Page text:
- Is the employee dealing with unusual issues at work or experiencing some personal traumas at home? As much as everyone would like to leave their problems at the door; this is not always possible, and people dealing with serious problems in their personal lives may find it difficult to focus.
Once again, sit down with the employee in question. Perhaps he or she is dealing with issues you are unaware of. It could be any number of things, from bullying in the workplace to a nasty break-up. Either way, if you are aware of the problems, you can maybe cut the employee some slack while he or she deals with them.
- Has the workload of the employee suddenly changed? A decrease in the quantity of work can have an effect on employees’ ability to stay focused or motivated, as they may feel as though they are being edged out. Likewise, a sudden increase in workload may also hamper an employee’s ability to prioritize tasks and will ultimately disrupt his or her workflow, resulting in tasks not being completed in a timely manner.
Again, you should have a one-on-one meeting to discuss how the employee’s priorities are aligned with those of the business. Perhaps it is just a quiet period for the business, and everyone’s workload has decreased. If your employee is feeling demotivated by the decrease in work, explain this to him or her. Equally so, if the employee’s workload is too high, have a conversation and discuss how you can fix this, perhaps by offloading some of it to another employee.
- Has the focus of the employee’s work changed? Or is the employee not suited to the job? Perhaps one employee has left, and the employee in question has picked up some of the slack. However, it is not work that the employee enjoys or is motivated to complete. Or perhaps the employee is just not suited to the job. In the instance of the latter, you as a manager are failing to tap into the employee’s genuine talents, and that situation should be rectified before you lose the employee for good.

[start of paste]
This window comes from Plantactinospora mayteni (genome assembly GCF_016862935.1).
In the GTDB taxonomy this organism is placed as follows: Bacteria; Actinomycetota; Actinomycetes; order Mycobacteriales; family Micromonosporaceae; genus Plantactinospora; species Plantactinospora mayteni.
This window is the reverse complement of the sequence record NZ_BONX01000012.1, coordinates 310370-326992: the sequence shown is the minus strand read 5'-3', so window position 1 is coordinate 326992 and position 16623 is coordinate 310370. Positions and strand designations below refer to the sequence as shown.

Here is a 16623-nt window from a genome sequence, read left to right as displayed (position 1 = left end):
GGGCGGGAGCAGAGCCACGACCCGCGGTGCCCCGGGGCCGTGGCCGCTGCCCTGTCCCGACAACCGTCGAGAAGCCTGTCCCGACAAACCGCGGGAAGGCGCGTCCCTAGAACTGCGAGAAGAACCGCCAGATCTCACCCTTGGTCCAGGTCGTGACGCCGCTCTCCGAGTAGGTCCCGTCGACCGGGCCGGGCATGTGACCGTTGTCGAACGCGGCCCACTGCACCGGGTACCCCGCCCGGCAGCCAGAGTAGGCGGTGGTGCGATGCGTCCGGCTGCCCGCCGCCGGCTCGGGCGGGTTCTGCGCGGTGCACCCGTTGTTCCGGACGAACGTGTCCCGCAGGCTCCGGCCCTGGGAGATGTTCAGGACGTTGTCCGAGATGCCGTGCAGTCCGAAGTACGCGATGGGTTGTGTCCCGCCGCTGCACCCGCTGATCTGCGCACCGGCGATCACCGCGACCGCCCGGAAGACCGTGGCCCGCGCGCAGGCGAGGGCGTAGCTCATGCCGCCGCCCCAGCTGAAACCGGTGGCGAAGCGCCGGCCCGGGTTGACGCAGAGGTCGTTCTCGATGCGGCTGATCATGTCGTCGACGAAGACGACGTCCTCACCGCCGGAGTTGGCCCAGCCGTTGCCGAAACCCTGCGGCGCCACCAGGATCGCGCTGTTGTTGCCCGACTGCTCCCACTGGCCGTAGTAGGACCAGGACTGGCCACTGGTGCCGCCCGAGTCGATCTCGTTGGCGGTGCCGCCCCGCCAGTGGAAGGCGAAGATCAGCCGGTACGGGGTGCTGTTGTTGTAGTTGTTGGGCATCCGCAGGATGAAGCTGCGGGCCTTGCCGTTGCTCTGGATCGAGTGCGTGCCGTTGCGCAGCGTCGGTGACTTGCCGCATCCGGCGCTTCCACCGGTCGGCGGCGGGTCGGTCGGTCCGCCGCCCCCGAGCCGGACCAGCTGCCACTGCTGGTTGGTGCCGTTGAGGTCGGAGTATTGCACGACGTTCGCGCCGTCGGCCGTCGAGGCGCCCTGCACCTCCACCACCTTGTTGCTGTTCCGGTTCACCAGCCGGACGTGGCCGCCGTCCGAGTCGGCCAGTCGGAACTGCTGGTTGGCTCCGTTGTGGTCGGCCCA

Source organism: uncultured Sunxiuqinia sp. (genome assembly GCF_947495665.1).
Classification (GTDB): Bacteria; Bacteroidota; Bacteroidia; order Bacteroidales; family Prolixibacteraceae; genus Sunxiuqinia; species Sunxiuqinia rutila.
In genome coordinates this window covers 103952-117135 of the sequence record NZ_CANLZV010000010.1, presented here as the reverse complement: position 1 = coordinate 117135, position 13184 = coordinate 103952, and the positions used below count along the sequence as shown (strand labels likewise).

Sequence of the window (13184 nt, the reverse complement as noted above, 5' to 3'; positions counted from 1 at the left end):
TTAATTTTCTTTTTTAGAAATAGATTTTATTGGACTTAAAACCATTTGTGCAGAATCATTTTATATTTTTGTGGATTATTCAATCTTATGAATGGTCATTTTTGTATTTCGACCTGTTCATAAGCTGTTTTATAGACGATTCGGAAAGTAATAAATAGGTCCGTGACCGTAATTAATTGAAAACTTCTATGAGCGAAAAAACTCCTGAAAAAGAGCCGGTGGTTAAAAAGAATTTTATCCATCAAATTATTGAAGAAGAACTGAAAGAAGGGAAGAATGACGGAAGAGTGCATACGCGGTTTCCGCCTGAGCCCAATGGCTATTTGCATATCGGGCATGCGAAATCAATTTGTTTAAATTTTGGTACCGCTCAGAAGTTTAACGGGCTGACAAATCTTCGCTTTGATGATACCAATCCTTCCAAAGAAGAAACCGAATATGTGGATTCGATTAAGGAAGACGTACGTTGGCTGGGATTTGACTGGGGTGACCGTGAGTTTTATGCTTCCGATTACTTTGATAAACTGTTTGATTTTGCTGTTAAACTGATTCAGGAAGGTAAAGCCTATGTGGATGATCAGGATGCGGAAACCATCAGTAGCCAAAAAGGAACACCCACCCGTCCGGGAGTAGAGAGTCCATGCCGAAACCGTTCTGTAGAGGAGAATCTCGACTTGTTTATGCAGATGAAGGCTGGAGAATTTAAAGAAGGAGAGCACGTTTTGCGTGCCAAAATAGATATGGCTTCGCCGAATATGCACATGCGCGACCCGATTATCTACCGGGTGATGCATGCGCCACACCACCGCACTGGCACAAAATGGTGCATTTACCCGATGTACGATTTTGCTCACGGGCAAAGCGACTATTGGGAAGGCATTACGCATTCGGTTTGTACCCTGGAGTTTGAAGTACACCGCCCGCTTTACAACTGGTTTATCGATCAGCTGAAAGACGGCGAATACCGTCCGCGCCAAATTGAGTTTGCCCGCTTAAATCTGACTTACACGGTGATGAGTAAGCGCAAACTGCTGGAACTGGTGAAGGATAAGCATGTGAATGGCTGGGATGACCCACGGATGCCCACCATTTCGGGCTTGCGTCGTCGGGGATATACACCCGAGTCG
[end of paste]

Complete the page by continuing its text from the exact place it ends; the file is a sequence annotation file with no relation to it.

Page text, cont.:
A meeting to discuss the employee’s talents and passions are in order here. If it is the case that the employee really dislikes a part of his or her workload, and another employee would be better suited to the task, you should consider a reshuffle and a different division of labor. This may be all you need to do to get your employee back on track. If so, it is undeniably time very well spent. If this isn’t feasible, the needs of the business must come first, and it may be necessary to consider termination.
- Is the employee just a poor performer in everything they do? This is an unfortunate place to find yourself, and it is a last resort. But if the employee is genuinely not suited to the company or to the work he or she is required to do, or if it is genuinely a case of just overall poor performance, you need to terminate the employee.
Review: Take 2
At this point, you should have a second review period. Use this review to ensure that you correctly diagnosed the reason for poor performance during the first review.
If you diagnosed the problem correctly and have spoken with the employee, but his or her performance has still not improved, you are left with no option but to initiate termination proceedings.
However, if results are starting to improve, this review period can be used to reinforce the employee’s renewed good performance by acknowledging his or her efforts and setting new goals so as to continue the upward trajectory.
Set up additional meetings with the employee so that you can continue to support and monitor his or her progress. Once the employee’s level of output reaches average company levels, congratulations! You have successfully turned around a poor performer!
After All Is Said and Done
It should be apparent by now that there are many reasons for poor performers. Be careful not to jump to conclusions and assume the poor performer is just lazy. There could be other factors at play, as shown above. Take time to talk with your employee and isolate the issue. With a bit of cooperation and effort from both sides, you’ll be able to resolve the problem, and in no time at all, you’ll have turned a poor performer into a valuable and productive member of your team. Well done!
If you’d like to learn more about how to create a better, happier work environment, download this white paper to discover how to boost your company’s culture, or take a free course on “Creating the Ultimate Employee Experience.”
|Steffen Maier is cofounder of Impraise a web-based and mobile solution for actionable, timely feedback at work. Based in New York and Amsterdam, Impraise turns tedious annual performance reviews into an easy process by enabling users to give and receive valuable feedback in real-time and when it’s most helpful. The tool includes an extensive analytics platform to analyze key strengths and predict talent gaps and coaching needs.|